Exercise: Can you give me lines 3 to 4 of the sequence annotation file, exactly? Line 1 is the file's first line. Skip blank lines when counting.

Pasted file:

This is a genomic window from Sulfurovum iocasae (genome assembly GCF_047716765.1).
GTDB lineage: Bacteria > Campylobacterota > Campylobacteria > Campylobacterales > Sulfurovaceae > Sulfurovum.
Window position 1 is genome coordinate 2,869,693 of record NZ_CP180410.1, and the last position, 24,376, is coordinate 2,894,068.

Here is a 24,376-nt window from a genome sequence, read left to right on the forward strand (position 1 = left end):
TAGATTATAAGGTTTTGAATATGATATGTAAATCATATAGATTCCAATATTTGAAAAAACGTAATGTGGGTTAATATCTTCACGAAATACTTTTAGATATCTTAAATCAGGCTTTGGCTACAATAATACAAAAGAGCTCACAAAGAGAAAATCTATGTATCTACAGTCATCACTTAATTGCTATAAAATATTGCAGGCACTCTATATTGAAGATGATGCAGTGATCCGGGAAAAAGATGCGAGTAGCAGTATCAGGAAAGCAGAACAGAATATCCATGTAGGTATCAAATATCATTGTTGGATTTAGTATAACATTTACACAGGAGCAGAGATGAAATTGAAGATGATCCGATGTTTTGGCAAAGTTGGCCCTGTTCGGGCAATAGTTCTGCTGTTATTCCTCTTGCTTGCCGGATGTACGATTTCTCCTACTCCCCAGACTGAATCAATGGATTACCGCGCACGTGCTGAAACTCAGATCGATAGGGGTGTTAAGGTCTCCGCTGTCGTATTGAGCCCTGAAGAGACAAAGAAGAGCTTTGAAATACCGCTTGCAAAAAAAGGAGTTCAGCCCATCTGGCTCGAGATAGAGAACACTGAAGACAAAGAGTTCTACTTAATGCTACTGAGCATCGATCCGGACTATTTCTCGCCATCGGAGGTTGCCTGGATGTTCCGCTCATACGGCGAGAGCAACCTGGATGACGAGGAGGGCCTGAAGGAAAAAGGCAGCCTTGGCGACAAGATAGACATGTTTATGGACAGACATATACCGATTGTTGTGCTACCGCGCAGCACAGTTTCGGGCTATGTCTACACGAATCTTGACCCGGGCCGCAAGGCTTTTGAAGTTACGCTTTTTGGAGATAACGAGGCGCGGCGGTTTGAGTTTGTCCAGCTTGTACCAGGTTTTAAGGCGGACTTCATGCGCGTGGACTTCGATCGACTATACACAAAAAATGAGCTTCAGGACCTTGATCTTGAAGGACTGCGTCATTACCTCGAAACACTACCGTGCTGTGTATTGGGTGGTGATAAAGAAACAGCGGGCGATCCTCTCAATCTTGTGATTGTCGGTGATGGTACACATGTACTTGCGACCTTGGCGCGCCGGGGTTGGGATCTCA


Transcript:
Window position 1 is genome coordinate 2,869,693 of record NZ_CP180410.1, and the last position, 24,376, is coordinate 2,894,068.

Here is a 24,376-nt window from a genome sequence, read left to right on the forward strand (position 1 = left end):